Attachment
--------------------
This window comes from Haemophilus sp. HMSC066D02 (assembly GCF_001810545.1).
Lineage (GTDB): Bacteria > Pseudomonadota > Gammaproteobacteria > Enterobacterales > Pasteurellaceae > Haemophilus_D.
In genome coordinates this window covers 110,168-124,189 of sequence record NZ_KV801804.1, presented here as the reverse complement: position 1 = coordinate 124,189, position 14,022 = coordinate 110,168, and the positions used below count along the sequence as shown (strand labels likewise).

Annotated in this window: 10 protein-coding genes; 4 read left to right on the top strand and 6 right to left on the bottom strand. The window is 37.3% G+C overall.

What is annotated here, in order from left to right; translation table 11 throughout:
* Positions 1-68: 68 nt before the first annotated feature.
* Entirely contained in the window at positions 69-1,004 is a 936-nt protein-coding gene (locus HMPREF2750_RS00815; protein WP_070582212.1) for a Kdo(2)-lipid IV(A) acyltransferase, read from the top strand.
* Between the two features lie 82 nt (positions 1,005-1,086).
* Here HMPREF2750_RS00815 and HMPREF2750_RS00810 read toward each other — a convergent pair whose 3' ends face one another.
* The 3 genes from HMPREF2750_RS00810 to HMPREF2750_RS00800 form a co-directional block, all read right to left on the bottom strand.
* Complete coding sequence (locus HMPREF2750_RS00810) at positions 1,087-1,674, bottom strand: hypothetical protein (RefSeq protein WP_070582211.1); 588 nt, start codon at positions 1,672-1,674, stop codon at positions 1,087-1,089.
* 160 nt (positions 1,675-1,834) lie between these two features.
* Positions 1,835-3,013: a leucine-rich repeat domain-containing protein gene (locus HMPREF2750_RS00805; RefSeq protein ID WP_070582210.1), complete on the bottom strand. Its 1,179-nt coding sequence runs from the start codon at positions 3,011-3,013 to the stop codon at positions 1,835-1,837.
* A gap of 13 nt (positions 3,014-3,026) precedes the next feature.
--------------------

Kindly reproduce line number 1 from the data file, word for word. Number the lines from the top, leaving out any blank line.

This window comes from Haemophilus sp. HMSC066D02 (assembly GCF_001810545.1).